Theater Review: "Next Fall" At The Geffen Playhouse
"Next Fall" focuses on a gay couple who are afflicted by a great tragedy. The play flashes back to trace their relationship, from the sweetest moments of budding love to the pitfalls of deep ideological idiosyncrasies. One of the main challenges the couple faces is the fact that Luke (James Wolk) has yet to reveal his sexual orientation to his homophobic father. Adam (Nauffts) and Luke's friends and family flit in and out of their lives to help them deal with (and possibly even incite) various crises.
This is the west coast premiere of the play, which originated off-Broadway in 2009 and then briefly transferred to Broadway in 2010, where it was nominated for the Best Play and Best Direction of a Play Tony Awards. This production, which is directed by Sheryl Kaller (who has directed it since its off-Broadway inception), is an almost-exact replica of the Broadway production, including, most obviously, the set (by Wilson Chin) and lighting (by Jeff Croiter). Even the costumes (by Kate Bergh) were reminiscent of the New York version of the play. At first glance, the only major change to this production is the cast.
But what a cast! The Broadway cast was fantastic, and this cast is great, too, in its own different way. Nauffts, the playwright, appears here as one of the protagonists, Adam. Nauffts clearly understands Adam on every level — after all, he did write him. Adam uses humor to deal with uncomfortable situations, which can be tough to pull off; will the joke fall flat and make the would-be comedian come off as an insensitive jerk, or will it elicit a few chuckles?
Luckily, both Nauffts and his New York predecessor, Patrick Breen, carry it off without a hitch, humanizing Adam and making him lovable. Wolk is equally lovable as Adam's partner, Luke, while Betsy Brandt is charming as their quirky mutual friend, Holly.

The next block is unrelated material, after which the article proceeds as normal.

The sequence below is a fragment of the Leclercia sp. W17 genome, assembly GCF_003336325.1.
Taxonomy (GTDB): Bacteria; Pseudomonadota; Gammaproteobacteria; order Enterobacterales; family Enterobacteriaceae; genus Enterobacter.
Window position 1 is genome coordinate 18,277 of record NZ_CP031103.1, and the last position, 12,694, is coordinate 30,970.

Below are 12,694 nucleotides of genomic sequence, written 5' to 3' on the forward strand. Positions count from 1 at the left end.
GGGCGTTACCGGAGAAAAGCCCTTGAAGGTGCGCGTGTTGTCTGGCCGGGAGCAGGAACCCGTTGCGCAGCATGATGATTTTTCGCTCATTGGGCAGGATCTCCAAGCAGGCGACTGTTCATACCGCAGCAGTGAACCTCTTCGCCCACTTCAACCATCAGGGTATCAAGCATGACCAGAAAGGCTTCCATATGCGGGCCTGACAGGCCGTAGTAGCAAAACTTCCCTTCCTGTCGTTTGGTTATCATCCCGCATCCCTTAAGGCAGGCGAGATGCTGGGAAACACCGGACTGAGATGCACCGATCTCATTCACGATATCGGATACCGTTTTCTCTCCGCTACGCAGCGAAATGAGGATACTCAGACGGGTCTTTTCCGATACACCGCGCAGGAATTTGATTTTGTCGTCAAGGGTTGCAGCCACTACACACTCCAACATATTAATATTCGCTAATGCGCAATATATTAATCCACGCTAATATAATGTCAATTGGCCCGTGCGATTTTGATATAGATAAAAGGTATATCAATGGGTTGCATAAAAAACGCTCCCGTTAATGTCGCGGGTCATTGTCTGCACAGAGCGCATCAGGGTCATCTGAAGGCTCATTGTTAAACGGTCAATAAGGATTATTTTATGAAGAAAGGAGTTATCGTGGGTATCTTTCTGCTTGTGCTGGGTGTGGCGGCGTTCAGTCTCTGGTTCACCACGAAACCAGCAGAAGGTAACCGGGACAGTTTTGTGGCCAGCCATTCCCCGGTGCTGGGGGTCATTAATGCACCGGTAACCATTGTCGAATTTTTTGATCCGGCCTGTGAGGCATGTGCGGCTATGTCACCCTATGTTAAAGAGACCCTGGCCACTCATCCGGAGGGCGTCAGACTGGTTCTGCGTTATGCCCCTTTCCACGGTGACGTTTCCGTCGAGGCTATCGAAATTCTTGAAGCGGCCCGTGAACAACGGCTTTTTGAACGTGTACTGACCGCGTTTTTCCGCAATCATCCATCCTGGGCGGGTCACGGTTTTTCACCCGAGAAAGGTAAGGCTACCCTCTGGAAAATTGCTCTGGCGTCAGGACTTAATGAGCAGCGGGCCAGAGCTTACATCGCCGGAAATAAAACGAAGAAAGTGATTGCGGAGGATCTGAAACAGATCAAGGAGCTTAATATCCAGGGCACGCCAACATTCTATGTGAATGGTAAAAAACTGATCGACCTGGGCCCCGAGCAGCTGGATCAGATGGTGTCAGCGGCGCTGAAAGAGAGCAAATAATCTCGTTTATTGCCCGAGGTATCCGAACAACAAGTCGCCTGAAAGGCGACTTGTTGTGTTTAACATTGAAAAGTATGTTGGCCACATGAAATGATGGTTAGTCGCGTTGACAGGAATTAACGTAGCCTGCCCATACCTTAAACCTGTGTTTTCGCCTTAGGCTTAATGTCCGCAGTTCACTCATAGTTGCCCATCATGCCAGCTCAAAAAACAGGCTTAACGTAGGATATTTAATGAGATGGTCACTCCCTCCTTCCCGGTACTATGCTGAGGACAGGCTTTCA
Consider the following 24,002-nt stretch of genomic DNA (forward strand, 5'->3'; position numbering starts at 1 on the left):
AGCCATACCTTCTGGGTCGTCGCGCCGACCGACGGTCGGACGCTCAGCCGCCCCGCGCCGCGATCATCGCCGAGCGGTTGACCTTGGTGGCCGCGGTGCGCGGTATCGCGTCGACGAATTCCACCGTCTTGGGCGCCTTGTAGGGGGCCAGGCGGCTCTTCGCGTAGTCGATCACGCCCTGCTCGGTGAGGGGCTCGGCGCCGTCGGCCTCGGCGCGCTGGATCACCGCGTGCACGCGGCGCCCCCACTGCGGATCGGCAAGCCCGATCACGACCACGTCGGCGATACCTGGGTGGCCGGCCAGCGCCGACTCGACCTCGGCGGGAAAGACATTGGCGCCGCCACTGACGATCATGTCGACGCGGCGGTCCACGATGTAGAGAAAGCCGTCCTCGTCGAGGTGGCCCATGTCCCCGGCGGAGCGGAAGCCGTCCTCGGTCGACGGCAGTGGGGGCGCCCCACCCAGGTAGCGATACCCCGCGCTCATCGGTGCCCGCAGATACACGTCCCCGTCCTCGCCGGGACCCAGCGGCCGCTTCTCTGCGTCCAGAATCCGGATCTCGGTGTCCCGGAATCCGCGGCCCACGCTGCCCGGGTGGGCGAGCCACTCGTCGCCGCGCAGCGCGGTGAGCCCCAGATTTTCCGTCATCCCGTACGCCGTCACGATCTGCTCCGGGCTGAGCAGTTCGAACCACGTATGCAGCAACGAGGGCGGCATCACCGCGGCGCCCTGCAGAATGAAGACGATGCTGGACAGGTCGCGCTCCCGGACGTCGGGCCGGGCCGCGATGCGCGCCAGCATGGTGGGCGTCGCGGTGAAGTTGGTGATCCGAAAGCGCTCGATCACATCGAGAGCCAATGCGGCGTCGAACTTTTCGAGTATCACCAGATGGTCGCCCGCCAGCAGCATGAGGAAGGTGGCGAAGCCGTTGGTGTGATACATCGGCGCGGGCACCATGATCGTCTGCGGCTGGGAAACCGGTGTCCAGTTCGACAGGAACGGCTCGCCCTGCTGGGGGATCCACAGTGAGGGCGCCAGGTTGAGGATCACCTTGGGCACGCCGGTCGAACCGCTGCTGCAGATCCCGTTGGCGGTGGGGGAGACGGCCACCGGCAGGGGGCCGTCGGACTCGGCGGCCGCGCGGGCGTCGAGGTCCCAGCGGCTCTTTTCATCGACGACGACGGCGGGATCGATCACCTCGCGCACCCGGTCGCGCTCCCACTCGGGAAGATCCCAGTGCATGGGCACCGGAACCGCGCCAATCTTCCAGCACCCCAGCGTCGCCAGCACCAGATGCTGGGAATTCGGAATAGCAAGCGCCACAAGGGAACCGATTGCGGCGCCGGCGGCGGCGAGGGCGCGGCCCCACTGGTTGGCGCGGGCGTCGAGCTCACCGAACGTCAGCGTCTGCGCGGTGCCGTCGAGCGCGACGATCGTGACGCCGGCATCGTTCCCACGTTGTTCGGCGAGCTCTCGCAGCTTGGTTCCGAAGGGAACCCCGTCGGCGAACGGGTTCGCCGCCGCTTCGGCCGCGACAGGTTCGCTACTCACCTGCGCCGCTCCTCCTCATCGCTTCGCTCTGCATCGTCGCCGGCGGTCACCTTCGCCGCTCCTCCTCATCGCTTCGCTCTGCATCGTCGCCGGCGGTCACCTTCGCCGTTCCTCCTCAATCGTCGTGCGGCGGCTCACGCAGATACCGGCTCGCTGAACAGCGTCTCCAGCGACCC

Unfortunately, it takes the cast a while to settle into a nice groove, and most of the first scene is lost and seems inconsequential, an unfortunate consequence given the exposition provided in that scene. Once they hit their stride, though, the play takes on a whole new life, infecting the audience with joy and despair in alternate turns.
Speaking to the play itself, Nauffts does a credible job of showcasing humans as humans — not at our best or at our worst, just as humans, with all the pitfalls and pleasures that entails. "Next Fall" seizes onto the idea of carpe diem and hurls it at the audience. While this could get tiring after a while, it happens in such an affecting way that the message almost becomes secondary to the visceral experience of the play.
"Next Fall" essentially does what theater is intended to do — it makes the audience feel emotions so intensely that it almost becomes unbearable, but all the while carries a moral message to the audience. It is up to each individual to heed the message or ignore it, but it is conveyed so strongly that no matter what, the audience has been granted a new perspective on life.
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